How to hold a camera
Did you know that there is a right way and a wrong way to hold your camera?
Most people don’t.
When students come to me to learn the photography basics, one of the first things I do is ask them to stand up and hold their camera, as if they were taking a photo.
I would estimate that around 60% of them get it wrong.
There is most definitely a correct way to hold your camera to give it maximum stability. Stability that is essential if you want to reduce camera shake
In a previous post Avoid Blurry Shots Pt.2, I explained the need to keep shutter speeds sufficiently fast to avoid camera shake. The simple rule was to not allow speeds to drop less than the focal length of the lens you’re using.
The rule went something like this…
You shouldn’t hand-hold a camera at any shutter speed less than the focal length of the lens you’re using
So, on a full frame camera, if you were shooting with a 50mm lens, your minimum handheld shutter speed should not be less than 1/50 sec. If you were using a 100mm lens, the minimum shutter speed to hand hold should not drop below 1/100 sec and so on.
We also looked at the effect of shooting with cameras that had smaller sensors than full frame, which force us to shoot at even faster speeds.
A stable grip
Now all this only works if you hold your camera in a stable grip.
People who have upgraded to a ‘proper’ camera (from a compact camera or even an iPhone) often try to hold the new camera at arms length, viewing the image via the back screen (see below).
Whenever I see this happening I just want to cry.
Holding the heavy camera like this has virtually no chance of stability and most of the shots will suffer from camera shake. The heavier the camera, the worst it gets.
And actually, with very light cameras, which don’t even have the weight to help dampen their movement, getting a stabilised shot can be even more frustrating.
The next worst type of grip is in the shot above.
Hands gripping both sides of the camera body, with the only true anchorage point being the eye against the viewfinder. At least this type of grip has an anchorage point, but both arms and elbows are up in the air, weakening the stability. There are too many opportunities for movement.
The grip above is very common and I often see professionals using it. I would expect pros to know better. But of course, if they haven’t been shown the correct way to hold a camera, how would they know?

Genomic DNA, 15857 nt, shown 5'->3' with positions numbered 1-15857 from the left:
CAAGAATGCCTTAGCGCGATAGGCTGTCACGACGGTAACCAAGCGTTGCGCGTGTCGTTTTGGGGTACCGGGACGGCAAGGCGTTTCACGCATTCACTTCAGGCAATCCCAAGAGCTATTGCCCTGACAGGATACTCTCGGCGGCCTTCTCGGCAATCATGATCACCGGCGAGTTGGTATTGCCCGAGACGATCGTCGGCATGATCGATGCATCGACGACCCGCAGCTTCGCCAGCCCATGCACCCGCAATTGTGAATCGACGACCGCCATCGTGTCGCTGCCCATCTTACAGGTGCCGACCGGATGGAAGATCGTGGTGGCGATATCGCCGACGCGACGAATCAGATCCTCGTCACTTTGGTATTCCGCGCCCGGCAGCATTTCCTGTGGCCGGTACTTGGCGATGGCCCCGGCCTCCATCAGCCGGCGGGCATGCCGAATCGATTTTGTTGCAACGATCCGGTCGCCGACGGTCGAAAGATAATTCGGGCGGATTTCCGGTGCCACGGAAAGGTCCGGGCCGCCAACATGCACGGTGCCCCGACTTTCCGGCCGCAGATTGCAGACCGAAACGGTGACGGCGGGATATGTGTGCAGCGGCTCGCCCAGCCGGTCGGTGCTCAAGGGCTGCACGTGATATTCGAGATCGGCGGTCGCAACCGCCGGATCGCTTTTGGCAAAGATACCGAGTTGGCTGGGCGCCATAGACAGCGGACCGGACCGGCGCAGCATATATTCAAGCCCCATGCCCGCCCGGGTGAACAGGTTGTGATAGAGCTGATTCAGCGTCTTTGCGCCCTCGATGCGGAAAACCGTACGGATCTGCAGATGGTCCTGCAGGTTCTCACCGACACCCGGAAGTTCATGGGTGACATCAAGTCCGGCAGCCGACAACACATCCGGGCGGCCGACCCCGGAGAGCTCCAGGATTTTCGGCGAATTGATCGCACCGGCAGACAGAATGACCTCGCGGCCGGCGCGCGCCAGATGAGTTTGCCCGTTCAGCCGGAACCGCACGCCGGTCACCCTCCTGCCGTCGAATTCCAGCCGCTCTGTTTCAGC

It looks like a very sensible way to hold a camera… two points of contact (the eye and the right hand on the camera grip). The left hand is holding the lens as it focuses or adjusts the zoom ring. On the face of it, this looks like it might work.
But look, the left arm and elbow are held high, away from the body. This creates a weakness and reduces the stability of the image. This is a definite no-no.
The correct way
I was taught at a very early age (14) that in order to ensure maximum stability, you need THREE points of contact.
This is the best way to hold any camera (big or small) if you want the best chance of shake-free images.
Stability is maximised by using THREE points of contact:
- The eye
- The right hand on the camera grip
- The left hand UNDER the lens
Why is it so important to hold the lens from underneath? The clue is in the elbows. It forces your elbows into your chest and in doing so takes the stability to a whole new level.
I have been holding cameras like this for decades, it’s perfectly comfortable and I can often shoot images at much lower shutter speeds than recommended by the formulae at the top of the page.
A real world example
I remember that I once had to shoot a marriage proposal candidly on a dark night by the sea in Bali.
Using a 90mm lens on a crop-frame camera (a Fuji X-Pro2), shooting at maximum aperture of f/2 with the ISO cranked up to 12,800, my minimum hand held shutter speed should have been 90 x 1.5 (the crop factor). This means I should have been on at least 1/135 sec.
There is no 1/135 sec on my camera, so I would have rounded it up to 1/150 sec.
It was so dark, that a shutter speed of 1/150 sec was not going to do the job. In the end I had to hand hold the camera at a highly risky 1/60 sec.
Adopting the stance with three points of anchorage and tucking my arms into my chest I gently squeezed the trigger. Then, just as I was about to take the shot I held my breath, reducing camera movement even further
I got the shot.
A good stance, with a camera properly held, is a good discipline to develop. It has served me well for the hundreds of thousands of images I have shot over the years. Try it
As always, if you have any questions please post them below and I will do my best to answer them.
If you’re looking for photography workshops, photography courses or photography lessons, check out our website at Hampshire School of Photography or call Tuesday – Friday 01252 643143